- We have a vulnerability allowing an attacker to [1] inject arbitrary JavaScript code and [2] execute it in the browsing context of the targeted user. - It is a Cross-site Scripting (or XSS) category of vulnerability. - We cannot currently modify the app code base and/or redeploy the application for business not negociable reason. Challenge: - How do we ensure that this vulnerability cannot be exploited (or with high difficulty) by an attacker? 26
  26. 4/4 - FOCUS ON SOME CASES: RESTRICT EXECUTION CONTEXT Context:

    - We have a vulnerability allowing an attacker to [1] inject arbitrary JavaScript code and [2] execute it in the browsing context of the targeted user. - It is a Cross-site Scripting (or XSS) category of vulnerability. - We cannot currently modify the app code base and/or redeploy the application for business not negociable reason. Challenge: - How do we ensure that this vulnerability cannot be exploited (or with high difficulty) by an attacker? 27
  27. 4/4 - FOCUS ON SOME CASES: RESTRICT EXECUTION CONTEXT HTTP

    response security header buddy is “Content-Security-Policy” (also called CSP): - Allow defining a policy instructing the bowser how it must handle the resources (script, style, image, plugin, framing, network connection and so on) returned in the HTTP response body. - Very powerful (and complex by the way) by proposing a large panel of directives to fine tune the browser behavior. Format: Content-Security-Policy: directive instruction for the current directive ; (N times if needed) 28 https://owasp.org/www-project-secure-headers/#content-security-policy - https://content-security-policy.com/
  28. 4/4 - FOCUS ON SOME CASES: RESTRICT EXECUTION CONTEXT Example:

    29 Combination of directives defining a policy What is instruct? default-src 'self'; script-src ‘self’ ‘https://cdn.google.com' Resources can only be loaded from the current domain and script can be loaded from itself as well as specified Google CDN. default-src 'self'; font-src 'self' https://fonts.google.com; frame- ancestors 'self'; sandbox ; Resources can only be loaded from the current domain. Fonts can also be loaded using HTTPS from fonts.google.com. Site can only be framed by itself. All frame/iframe will run in sandboxed mode. https://owasp.org/www-project-secure-headers/#content-security-policy - https://content-security-policy.com/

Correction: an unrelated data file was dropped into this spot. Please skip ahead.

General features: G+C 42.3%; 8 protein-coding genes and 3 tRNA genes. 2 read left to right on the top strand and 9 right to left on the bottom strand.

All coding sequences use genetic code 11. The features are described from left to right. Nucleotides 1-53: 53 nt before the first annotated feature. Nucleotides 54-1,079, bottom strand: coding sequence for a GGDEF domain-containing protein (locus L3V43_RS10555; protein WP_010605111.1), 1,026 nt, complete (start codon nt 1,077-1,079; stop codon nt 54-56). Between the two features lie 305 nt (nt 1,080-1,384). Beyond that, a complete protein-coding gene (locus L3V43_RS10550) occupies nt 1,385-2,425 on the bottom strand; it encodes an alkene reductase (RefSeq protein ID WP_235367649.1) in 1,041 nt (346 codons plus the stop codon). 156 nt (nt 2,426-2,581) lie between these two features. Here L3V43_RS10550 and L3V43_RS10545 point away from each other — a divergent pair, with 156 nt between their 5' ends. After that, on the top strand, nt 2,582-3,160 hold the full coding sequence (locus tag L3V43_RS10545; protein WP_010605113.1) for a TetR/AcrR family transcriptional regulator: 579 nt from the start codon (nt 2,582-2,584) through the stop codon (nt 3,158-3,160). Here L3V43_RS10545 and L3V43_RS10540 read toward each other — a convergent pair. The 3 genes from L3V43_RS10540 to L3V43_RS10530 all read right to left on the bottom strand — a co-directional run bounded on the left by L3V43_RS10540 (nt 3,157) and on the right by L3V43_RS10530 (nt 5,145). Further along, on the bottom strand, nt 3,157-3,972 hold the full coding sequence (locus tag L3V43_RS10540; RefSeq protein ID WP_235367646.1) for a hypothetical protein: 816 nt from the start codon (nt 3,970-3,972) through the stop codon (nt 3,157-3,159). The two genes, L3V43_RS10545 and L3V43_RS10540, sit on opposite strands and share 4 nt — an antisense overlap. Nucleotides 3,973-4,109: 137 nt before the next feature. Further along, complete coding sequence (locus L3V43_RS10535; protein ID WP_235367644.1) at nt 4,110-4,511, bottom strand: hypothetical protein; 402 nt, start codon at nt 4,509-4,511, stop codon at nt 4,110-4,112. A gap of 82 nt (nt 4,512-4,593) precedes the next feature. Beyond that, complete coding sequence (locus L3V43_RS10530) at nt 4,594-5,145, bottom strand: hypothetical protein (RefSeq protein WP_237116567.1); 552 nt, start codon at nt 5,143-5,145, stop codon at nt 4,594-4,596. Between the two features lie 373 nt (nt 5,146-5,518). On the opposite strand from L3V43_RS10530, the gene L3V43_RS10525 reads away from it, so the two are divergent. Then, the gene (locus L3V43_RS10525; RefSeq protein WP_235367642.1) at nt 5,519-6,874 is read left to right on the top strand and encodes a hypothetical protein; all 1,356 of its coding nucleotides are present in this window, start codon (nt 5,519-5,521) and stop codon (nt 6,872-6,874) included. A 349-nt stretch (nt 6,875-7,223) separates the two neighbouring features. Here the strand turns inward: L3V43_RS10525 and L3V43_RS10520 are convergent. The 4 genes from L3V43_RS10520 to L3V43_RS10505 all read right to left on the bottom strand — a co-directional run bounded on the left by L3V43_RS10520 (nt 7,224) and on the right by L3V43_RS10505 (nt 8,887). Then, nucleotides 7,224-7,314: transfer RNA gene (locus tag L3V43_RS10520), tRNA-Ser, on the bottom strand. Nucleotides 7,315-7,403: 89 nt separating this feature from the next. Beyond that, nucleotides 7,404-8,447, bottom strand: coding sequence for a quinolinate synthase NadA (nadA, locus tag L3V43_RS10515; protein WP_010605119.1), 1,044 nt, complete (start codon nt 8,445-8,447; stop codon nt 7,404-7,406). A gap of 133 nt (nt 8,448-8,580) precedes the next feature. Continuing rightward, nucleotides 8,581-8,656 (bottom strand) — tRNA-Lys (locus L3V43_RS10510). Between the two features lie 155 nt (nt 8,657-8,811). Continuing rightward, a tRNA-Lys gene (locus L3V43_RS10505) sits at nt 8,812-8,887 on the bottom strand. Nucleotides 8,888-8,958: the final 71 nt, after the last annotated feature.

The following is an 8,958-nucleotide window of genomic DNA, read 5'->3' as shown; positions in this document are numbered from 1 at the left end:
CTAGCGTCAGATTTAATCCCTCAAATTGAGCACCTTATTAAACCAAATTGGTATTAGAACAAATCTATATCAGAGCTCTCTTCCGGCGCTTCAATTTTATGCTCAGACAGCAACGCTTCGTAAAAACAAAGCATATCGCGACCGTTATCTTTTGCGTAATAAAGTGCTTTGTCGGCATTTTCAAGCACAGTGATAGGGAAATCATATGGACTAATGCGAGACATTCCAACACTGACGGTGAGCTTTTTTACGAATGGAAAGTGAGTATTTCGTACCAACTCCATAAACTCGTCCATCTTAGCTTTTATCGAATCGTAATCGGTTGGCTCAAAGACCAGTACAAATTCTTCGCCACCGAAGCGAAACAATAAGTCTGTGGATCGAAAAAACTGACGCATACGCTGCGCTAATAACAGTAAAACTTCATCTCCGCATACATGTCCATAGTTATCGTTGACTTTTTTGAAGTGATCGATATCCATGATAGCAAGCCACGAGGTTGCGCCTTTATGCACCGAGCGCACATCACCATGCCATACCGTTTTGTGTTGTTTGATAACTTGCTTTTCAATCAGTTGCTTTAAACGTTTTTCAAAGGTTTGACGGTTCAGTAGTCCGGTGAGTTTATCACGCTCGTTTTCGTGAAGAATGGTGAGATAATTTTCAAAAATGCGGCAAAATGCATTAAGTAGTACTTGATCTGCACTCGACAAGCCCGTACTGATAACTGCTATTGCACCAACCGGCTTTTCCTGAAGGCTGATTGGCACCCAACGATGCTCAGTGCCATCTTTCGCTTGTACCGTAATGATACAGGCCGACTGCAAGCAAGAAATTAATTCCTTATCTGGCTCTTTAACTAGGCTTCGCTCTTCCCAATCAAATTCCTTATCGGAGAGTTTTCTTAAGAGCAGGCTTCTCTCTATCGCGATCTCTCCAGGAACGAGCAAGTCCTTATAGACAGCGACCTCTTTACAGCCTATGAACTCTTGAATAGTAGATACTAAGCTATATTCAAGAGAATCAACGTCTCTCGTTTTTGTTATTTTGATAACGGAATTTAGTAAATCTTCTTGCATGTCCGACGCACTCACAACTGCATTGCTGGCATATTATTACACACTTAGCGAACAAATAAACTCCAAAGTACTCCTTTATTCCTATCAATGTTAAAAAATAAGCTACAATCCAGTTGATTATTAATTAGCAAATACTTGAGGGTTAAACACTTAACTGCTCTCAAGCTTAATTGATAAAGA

29. 4/4 - FOCUS ON SOME CASES: RESTRICT EXECUTION CONTEXT 30

    Back to our XSS problem, we try the following CSP policy: default-src 'self'; script-src 'self' 'unsafe-inline' We successfully blocked the attack ☺
  30. 4/4 - FOCUS ON SOME CASES: RESTRICT EXECUTION CONTEXT 20XX

    PRESENTATION TITLE 31 However, our CSP policy did not prevent the attacker to perform action inside the app on behalf of the user: We did not block the updated attack 
  31. 4/4 - FOCUS ON SOME CASES: RESTRICT EXECUTION CONTEXT 32

    So, we try the following updated CSP policy: default-src 'self'; script-src 'self' We successfully blocked the updated attack ☺ No call to addUser.php was performed.
  32. 4/4 - FOCUS ON SOME CASES: RESTRICT EXECUTION CONTEXT 33

    So, we try the following updated CSP policy: default-src 'self'; script-src 'self'
  33. KEY POINTS 34 A. Modern browsers provide a large panel

    of built-in protections that we can leverage. B. HTTP security headers are not a “silver bullet” to make an application any attack proof BUT they significantly help reducing the exploitability of a client-side vulnerability. C. HTTP security headers can help us to “buy time” when facing a client-side vulnerability in a context in which app code base cannot be updated during a timeframe. Other HTTP security headers can be added, look at the OWASP Secure Headers Project to get insights about them. Comment, feedback, suggestion as well as pull requests are warmly welcome.
  34. DEMONSTRATION 35 For each header presented, an additional demonstration video,

    is available: - Strict-Transport-Security - https://github.com/righettod/voxxeddays-lux-2022/blob/main/DemoSTS.mp4 - Cross-Origin-Resource-Policy - https://github.com/righettod/voxxeddays-lux-2022/blob/main/DemoCORP.mp4 - Clear-Site-Data - https://github.com/righettod/voxxeddays-lux-2022/blob/main/DemoCSD.mp4 - Content-Security-Policy - https://github.com/righettod/voxxeddays-lux-2022/blob/main/DemoCSP.mp4
  35. THANK YOU! PYRO AND I ARE READY FOR SOME SNEAKY

    QUESTIONS… 36 A big thank you to my sweet wife, my bro as well as my pyro for their review, feedback and supports.
  36. SOURCES & REFERENCES 37 - Strict-Transport-Security - https://owasp.org/www-project-secure-headers/#http-strict-transport-security - Cross-Origin-Resource-Policy

    - https://owasp.org/www-project-secure-headers/#cross-origin-resource-policy - Clear-Site-Data - https://owasp.org/www-project-secure-headers/#clear-site-data - Content-Security-Policy - https://owasp.org/www-project-secure-headers/#content-security-policy - https://content-security-policy.com/ - https://cheatsheetseries.owasp.org/cheatsheets/Content_Security_Policy_Cheat_Sheet.html - https://report-uri.com/home/generate - https://csp-evaluator.withgoogle.com/ - OWASP Luxemburg Chapter - https://owasp.org/www-chapter-luxembourg/
  37. CREDITS 38 - Icons - https://www.iconfinder.com/search/icons?family=unicons-line - PowerPoint template -

    https://templates.office.com/en-us/minimalist-sales-pitch-tm22318419 - OWASP logo - https://owasp.org/www-policy/operational/branding